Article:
Simple practices to encourage our own internal fire should be emphasized by every person whose aim is to enhance the absorption of the food he puts into his body. First, ice water should be avoided at all times—most crucially at mealtimes. Cold does to our bodies what it does in nature, which is to freeze and slow. Pouring ice water into the stomach literally puts a halt to digestion, and is especially detrimental to a system whose preference already is to be comfortably warm. A small quantity of warm water or tea around mealtimes is preferable to cold beverages. Abstaining from drinking large amounts of liquid altogether, however, for 30-60 minutes prior to and after a meal will best benefit digestive function since the acids and enzymes excreted in the digestive process are simply diluted by the addition of liquid. Traditionally, in Indian and Chinese cultures, for instance, small servings of hot tea and/or soup with warming and aromatic spices like ginger and cardamom are eaten at the start of a meal to warm up the digestive tract and prime it for the rest of the meal.

The sun’s presence in our eating ritual is a simple practice to assure that the food we put into our bodies is given the best chance to digest. The biggest meal of the day should really be eaten at midday when the sun is highest in the sky—our bodies absorb and respond to the sun’s power and energy, and so will our digestive center, which particularly thrives in its glow.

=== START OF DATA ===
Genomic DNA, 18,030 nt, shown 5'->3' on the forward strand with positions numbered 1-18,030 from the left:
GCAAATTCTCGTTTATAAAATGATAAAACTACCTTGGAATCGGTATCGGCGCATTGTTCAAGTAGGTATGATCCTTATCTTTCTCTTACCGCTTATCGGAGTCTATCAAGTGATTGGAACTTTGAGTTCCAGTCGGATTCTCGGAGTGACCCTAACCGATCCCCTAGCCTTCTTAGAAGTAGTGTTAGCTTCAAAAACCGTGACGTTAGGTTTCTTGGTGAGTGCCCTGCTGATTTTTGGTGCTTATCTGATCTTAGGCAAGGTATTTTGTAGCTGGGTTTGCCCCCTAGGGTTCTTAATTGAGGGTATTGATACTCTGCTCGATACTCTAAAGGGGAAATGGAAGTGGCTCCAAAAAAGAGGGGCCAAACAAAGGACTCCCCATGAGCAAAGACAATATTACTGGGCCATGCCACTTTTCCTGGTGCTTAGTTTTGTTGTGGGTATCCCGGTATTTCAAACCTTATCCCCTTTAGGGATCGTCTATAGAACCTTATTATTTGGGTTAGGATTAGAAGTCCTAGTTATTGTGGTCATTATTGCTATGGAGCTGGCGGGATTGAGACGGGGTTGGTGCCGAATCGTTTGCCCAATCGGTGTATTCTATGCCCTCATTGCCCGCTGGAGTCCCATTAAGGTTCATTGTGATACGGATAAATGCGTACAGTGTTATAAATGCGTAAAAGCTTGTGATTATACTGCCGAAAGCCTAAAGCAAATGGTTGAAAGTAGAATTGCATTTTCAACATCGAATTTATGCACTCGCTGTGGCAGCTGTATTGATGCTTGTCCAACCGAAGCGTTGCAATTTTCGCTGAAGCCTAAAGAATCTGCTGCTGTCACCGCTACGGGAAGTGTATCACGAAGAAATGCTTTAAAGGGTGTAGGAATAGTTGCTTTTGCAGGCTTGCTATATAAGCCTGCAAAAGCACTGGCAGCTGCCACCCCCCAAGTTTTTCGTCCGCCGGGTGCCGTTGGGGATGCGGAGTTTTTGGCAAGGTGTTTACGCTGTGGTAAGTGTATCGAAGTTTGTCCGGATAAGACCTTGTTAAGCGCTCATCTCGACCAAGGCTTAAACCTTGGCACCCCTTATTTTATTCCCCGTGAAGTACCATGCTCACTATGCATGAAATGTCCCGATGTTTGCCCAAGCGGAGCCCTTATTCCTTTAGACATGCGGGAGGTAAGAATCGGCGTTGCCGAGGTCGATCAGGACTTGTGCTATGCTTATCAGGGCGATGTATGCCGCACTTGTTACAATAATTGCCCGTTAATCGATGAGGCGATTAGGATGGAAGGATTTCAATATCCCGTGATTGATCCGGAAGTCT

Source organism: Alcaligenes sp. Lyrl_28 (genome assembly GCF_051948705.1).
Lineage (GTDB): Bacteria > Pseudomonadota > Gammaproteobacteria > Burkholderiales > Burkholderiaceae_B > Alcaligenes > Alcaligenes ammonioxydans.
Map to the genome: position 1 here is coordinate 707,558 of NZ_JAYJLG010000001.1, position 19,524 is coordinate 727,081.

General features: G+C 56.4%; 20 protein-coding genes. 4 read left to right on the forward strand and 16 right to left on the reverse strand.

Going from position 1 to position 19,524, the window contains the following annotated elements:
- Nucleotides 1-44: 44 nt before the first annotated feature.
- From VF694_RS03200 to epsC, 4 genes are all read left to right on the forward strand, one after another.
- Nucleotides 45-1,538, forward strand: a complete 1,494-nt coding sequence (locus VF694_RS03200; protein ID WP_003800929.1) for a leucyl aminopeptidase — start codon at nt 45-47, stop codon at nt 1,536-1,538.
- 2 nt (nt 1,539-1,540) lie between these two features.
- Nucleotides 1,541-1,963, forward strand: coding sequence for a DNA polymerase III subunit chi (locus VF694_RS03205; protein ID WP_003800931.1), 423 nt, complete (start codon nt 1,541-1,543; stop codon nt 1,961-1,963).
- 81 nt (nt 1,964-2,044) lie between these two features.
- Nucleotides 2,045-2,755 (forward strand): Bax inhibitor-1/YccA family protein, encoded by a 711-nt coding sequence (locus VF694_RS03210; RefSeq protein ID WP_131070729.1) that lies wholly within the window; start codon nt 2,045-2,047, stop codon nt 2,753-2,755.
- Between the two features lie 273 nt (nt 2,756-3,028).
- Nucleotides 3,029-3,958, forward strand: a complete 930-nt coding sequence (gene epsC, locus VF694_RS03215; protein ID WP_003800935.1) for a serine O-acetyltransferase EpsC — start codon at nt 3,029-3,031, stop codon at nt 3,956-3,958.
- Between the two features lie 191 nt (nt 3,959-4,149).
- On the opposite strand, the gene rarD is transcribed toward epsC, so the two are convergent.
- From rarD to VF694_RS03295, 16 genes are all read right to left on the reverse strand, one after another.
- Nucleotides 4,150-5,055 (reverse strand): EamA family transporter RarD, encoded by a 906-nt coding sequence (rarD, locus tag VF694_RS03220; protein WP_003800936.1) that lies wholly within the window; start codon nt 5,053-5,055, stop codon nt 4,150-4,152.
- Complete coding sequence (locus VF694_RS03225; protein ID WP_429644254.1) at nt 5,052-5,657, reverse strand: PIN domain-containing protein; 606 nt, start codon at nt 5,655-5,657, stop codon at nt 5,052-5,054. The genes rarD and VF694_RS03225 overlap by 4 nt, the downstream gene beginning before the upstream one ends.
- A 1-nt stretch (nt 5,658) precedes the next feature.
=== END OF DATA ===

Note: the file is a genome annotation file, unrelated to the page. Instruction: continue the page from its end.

Similarly, putting fire into our food, quite literally—through the process of cooking—further takes a load off of the body’s own internal reserves. Cooking food benefits digestion. The process itself can be thought of as a pre-digestive process. Raw food, though full of heat-sensitive enzymes, are for the most part, rough on digestion. It is difficult to assimilate foods in their raw state, and this is often reflected by the tendency to suffer from gas, bloating, loose stools with undigested food, and diarrhea on a raw food diet. Furthermore is the tendency to lose weight and strength (and vitality) when eating strictly this way. Clearly, raw foods can be helpful in particular situations with particular constitutional types, especially in for limited periods of time, for detoxification purposes, for instance. If such a diet is adopted, then it is all the more important to “supplement with fire” from other sources rather than cooking, such as hotter seasons and climates, midday eating focus, and warming herbs and spices.